Crusaders Named To Play Blues Friday 8.35am SA time

Crusaders Head Coach Todd Blackadder has named his team to play the Blues in Auckland this Friday night. There are four changes to the starting line-up that faced the Chiefs last week.

Kieran Read returns for his first start of the season to play at number 8 and captain the side. Richie McCaw and George Whitelock are the starting openside and blindside flankers, and Matt Todd will again provide support from the bench.

Rob Thompson will be the 175th player to make his Crusaders debut when he takes the wing on Friday night. Nafi Tuitavake will make just his second start on the other wing.

Tom Taylor, who played the second half against the Chiefs last week, starts at first five this week. Colin Slade has recovered from his bruised calf to start at fullback, with Israel Dagg ready to make an impact off the bench.

The team fly to Auckland tomorrow and kick-off at Eden Park is at 7:35pm Friday night.

1. Tim Perry
2. Corey Flynn
3. Owen Franks
4. Samuel Whitelock
5. Dominic Bird
6. George Whitelock
7. Richie McCaw
8. Kieran Read (c)
9. Andy Ellis
10. Tom Taylor
11. Nafi Tuitavake
12. Ryan Crotty (vc)
13. Reynold Lee-Lo
14. Rob Thompson
15. Colin Slade
Reserves
16. Ben Funnell
17. Wyatt Crockett
18. Nepo Laulala
19. Luke Romano
20. Matt Todd
21. Willi Heinz
22. Adam Whitelock
23. Israel Dagg

Deception and betrayal at the Baxter in the world premiere of John Kani’s latest play, Mis sing opens 4th March

As South Africa marks 20 years of democracy Missing …, the latest play by esteemed South African actor, director and playwright John Kani, will have its world premiere at the Baxter Theatre from 4 until 29 March at 8pm nightly.

This is Tony-award-winning Kani’s first full-length play since his Nothing But the Truth in 2002, which received numerous accolades locally and abroad. Once again he teams up with theatre bluebloods Janice Honeyman (director) and Mannie Manim (lighting designer) to bring to life this new South African love story and political thriller. The three have worked together for nearly 30 years and they last collaborated at the Baxter on the international hit production The Tempest, produced by the Baxter and the Royal Shakespeare Company. Patrick Curtis (set) and Birrie le Roux (costumes) complete the formidable team.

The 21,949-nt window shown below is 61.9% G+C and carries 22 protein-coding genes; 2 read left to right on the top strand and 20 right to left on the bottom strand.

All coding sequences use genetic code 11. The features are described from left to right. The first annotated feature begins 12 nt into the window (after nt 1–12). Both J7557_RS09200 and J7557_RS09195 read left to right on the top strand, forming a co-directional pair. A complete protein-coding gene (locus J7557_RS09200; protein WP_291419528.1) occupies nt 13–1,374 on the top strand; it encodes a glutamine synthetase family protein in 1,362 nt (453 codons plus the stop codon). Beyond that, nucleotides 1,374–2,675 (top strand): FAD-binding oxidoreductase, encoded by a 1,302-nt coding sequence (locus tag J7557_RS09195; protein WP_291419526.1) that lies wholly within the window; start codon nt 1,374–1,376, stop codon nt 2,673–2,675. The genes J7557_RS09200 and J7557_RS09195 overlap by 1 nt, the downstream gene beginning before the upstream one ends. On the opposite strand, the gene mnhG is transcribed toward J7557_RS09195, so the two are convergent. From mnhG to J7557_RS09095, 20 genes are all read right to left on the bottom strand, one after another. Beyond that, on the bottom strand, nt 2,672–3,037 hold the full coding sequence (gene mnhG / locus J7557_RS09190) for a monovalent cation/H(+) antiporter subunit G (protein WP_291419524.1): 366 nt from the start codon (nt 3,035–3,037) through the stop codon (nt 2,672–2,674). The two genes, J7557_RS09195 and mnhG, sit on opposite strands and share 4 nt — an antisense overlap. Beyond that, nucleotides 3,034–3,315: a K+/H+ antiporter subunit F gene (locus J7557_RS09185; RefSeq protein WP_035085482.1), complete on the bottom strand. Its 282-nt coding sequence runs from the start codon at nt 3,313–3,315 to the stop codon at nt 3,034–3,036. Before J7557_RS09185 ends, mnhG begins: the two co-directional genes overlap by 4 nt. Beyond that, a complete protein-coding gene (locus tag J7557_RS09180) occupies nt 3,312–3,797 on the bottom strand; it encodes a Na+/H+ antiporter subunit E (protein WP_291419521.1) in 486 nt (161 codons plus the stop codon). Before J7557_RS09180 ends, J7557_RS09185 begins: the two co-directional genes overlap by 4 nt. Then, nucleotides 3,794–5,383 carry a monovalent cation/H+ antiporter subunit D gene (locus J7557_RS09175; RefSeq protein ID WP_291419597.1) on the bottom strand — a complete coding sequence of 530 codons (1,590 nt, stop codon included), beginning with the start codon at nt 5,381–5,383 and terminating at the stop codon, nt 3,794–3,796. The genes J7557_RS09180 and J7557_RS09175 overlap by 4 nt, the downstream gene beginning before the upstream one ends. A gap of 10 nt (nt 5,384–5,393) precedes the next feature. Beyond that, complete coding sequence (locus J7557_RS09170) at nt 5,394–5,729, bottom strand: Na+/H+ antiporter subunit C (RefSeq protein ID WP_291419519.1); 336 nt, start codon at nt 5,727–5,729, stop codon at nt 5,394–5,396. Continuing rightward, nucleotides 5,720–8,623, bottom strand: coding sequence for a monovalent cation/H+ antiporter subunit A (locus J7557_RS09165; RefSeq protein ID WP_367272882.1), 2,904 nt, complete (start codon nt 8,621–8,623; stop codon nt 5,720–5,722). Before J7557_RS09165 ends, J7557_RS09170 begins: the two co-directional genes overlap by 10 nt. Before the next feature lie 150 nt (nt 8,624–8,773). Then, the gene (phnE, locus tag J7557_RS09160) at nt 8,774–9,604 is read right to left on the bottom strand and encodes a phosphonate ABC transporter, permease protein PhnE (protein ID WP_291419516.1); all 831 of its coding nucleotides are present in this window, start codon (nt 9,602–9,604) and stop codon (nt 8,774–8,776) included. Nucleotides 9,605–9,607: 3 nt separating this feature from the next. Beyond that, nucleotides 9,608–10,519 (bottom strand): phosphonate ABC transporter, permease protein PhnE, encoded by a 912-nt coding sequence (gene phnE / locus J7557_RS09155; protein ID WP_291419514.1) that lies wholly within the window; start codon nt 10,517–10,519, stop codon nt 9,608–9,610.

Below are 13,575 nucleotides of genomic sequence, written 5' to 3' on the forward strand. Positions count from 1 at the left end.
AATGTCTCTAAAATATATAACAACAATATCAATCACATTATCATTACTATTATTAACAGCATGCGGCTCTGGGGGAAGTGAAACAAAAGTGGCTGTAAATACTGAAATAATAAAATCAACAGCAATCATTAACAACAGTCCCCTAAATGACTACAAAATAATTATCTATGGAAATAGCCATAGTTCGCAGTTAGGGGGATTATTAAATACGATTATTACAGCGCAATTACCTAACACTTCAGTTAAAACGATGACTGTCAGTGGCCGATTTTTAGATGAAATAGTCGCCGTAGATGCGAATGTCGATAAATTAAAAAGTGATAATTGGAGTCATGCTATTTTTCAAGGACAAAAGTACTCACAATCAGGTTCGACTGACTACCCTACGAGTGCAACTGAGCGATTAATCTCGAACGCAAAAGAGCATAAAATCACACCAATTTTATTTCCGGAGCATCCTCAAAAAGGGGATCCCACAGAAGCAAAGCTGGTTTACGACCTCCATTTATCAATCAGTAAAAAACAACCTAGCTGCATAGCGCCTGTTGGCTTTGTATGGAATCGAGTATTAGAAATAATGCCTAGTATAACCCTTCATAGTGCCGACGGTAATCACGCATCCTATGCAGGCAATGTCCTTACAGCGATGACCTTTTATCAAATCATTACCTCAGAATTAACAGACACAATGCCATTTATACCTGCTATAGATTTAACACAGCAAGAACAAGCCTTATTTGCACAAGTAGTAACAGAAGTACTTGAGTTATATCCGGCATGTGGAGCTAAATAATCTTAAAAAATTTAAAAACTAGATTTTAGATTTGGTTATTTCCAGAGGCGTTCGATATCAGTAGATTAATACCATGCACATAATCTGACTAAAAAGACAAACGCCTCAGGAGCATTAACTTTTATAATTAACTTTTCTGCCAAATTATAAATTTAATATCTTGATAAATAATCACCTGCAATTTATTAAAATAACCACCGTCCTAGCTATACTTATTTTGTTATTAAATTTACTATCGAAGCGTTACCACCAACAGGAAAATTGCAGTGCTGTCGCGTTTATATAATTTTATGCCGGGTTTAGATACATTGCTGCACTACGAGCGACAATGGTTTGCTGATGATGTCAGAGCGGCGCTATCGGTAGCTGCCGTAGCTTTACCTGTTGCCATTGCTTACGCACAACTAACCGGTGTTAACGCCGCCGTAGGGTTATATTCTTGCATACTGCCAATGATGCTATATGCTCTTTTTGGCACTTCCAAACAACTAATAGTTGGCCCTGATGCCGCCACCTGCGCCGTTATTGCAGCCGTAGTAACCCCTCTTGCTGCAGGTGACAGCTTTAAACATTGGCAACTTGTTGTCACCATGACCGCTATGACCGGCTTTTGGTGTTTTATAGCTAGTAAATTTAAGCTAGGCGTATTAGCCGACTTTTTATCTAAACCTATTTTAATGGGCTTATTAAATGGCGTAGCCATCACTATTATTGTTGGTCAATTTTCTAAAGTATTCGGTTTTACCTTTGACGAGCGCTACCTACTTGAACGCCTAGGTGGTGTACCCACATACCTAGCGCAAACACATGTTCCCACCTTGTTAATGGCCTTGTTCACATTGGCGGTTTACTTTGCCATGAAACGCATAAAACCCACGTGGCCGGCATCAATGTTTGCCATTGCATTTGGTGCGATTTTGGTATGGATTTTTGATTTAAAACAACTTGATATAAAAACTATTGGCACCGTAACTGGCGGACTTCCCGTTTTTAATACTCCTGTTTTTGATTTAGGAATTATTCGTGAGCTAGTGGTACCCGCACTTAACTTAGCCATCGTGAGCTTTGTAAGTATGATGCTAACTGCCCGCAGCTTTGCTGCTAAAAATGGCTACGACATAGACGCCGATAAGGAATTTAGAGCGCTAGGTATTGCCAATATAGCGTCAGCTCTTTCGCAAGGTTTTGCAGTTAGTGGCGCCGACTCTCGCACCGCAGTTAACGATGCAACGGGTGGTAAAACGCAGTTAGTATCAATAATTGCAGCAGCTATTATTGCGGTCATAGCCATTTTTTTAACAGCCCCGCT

The cast features Kani as Robert Khalipa, Susan Danford as his Swedish wife, Anna Ohlson, and newcomer Buhle Ngaba as their daughter, Ayanda, a medical student. Apollo Ntshoko plays Peter Tshabalala, a young comrade and Robert’s assistant in the ANC office in Stockholm.

Robert has been living in exile in Stockholm for over 30 years with his wife (who has inherited her father’s large electronic and communications company) and their daughter Ayanda, who was born there. They are a happy family but this is all about to change. Something that Robert has been waiting for all his life while in exile has finally happened: Mandela has been released. South Africa is on the road to democracy. Going home has become a reality. But where is home?

Instead of a celebration, this new situation becomes the catalyst that threatens to break up the Khalipa family. To add insult to injury, Robert is not called by the ANC to come home and be part of the negotiations. What follows is a plot full of intrigue, lies, backstabbing, conspiracy and political in-fighting. How can the release of Nelson Mandela be the reason for this family to break up?

“I am very excited to present my latest play at the Baxter since we have such a long and wonderful history of creating theatre together for our very own local and international audiences. It always feels like a home-coming for me to perform here and in Cape Town. This is where we launched Nothing But the Truth more than a decade ago,” says the four-times honorary doctorate recipient, Kani.

Kani’s list of awards which he has received in his career for his performances as well as for his contribution to the arts is impressive and has garnered great praise earning him respect and veneration worldwide. He holds an Honorary Doctorate of Philosophy from the University of Durban Westville, an Honorary Doctorate of Literature from Rhodes University and the University of Cape Town, as well as an Honorary Doctorate from the Nelson Mandela Metropolitan University for his contribution to the arts and to the struggle for the liberation of his country. In 2005 he received the Order of Ikhamanga – the highest recognition in South Africa – from President Thabo Mbeki.  Over the years Kani has performed at the Baxter in productions such as Sizwe Banzi is Dead, The Island, My Children My Africa, Miss Julie, Waiting for Godot, Antigone and Hamlet.

“Working on the script has been like restoring and fine-tuning a classy classic instrument – it is equally exciting, challenging and exacting,” says director Honeyman. “We are dealing with a very human story – a family in conflict, the foundation of which is political but the content of which is deeply personal. There is an ever increasing line of tension in the play that hooks the audience in and finally captivates them in true psychological thriller fashion. With this, his second play, John has achieved a piece of drama that proves to be compelling storytelling and shows a deep empathy and grasp of human nature.”